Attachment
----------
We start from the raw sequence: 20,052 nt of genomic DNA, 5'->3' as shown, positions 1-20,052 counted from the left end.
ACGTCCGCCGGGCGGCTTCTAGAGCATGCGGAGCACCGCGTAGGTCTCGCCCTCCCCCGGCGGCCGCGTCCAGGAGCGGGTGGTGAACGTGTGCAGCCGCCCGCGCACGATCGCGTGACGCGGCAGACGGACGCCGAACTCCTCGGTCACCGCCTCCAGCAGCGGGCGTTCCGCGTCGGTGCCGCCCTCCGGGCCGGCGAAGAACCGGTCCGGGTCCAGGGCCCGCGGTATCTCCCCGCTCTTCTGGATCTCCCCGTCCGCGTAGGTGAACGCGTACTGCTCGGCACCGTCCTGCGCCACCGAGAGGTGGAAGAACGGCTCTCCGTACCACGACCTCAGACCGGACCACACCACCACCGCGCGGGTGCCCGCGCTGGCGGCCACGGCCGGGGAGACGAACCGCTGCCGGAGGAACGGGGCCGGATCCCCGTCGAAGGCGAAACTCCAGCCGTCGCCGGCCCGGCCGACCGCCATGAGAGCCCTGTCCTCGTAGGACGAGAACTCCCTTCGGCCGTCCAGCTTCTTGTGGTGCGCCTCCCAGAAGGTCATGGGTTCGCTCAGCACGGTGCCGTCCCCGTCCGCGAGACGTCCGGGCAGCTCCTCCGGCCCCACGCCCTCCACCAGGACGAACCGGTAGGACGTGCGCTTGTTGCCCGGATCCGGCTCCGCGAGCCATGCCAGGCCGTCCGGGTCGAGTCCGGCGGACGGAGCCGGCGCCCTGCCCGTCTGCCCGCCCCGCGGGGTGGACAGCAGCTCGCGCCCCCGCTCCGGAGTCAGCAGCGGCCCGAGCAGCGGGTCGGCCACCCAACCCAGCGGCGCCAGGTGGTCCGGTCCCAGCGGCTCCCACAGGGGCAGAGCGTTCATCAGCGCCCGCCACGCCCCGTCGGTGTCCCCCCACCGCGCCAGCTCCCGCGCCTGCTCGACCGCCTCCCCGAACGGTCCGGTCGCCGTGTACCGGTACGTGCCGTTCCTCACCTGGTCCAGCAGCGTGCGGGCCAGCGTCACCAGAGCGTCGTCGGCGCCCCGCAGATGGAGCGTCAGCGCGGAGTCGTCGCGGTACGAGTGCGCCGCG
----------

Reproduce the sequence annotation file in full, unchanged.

We start from the raw sequence: 20,052 nt of genomic DNA, 5'->3' as shown, positions 1-20,052 counted from the left end.
ACGTCCGCCGGGCGGCTTCTAGAGCATGCGGAGCACCGCGTAGGTCTCGCCCTCCCCCGGCGGCCGCGTCCAGGAGCGGGTGGTGAACGTGTGCAGCCGCCCGCGCACGATCGCGTGACGCGGCAGACGGACGCCGAACTCCTCGGTCACCGCCTCCAGCAGCGGGCGTTCCGCGTCGGTGCCGCCCTCCGGGCCGGCGAAGAACCGGTCCGGGTCCAGGGCCCGCGGTATCTCCCCGCTCTTCTGGATCTCCCCGTCCGCGTAGGTGAACGCGTACTGCTCGGCACCGTCCTGCGCCACCGAGAGGTGGAAGAACGGCTCTCCGTACCACGACCTCAGACCGGACCACACCACCACCGCGCGGGTGCCCGCGCTGGCGGCCACGGCCGGGGAGACGAACCGCTGCCGGAGGAACGGGGCCGGATCCCCGTCGAAGGCGAAACTCCAGCCGTCGCCGGCCCGGCCGACCGCCATGAGAGCCCTGTCCTCGTAGGACGAGAACTCCCTTCGGCCGTCCAGCTTCTTGTGGTGCGCCTCCCAGAAGGTCATGGGTTCGCTCAGCACGGTGCCGTCCCCGTCCGCGAGACGTCCGGGCAGCTCCTCCGGCCCCACGCCCTCCACCAGGACGAACCGGTAGGACGTGCGCTTGTTGCCCGGATCCGGCTCCGCGAGCCATGCCAGGCCGTCCGGGTCGAGTCCGGCGGACGGAGCCGGCGCCCTGCCCGTCTGCCCGCCCCGCGGGGTGGACAGCAGCTCGCGCCCCCGCTCCGGAGTCAGCAGCGGCCCGAGCAGCGGGTCGGCCACCCAACCCAGCGGCGCCAGGTGGTCCGGTCCCAGCGGCTCCCACAGGGGCAGAGCGTTCATCAGCGCCCGCCACGCCCCGTCGGTGTCCCCCCACCGCGCCAGCTCCCGCGCCTGCTCGACCGCCTCCCCGAACGGTCCGGTCGCCGTGTACCGGTACGTGCCGTTCCTCACCTGGTCCAGCAGCGTGCGGGCCAGCGTCACCAGAGCGTCGTCGGCGCCCCGCAGATGGAGCGTCAGCGCGGAGTCGTCGCGGTACGAGTGCGCCGCG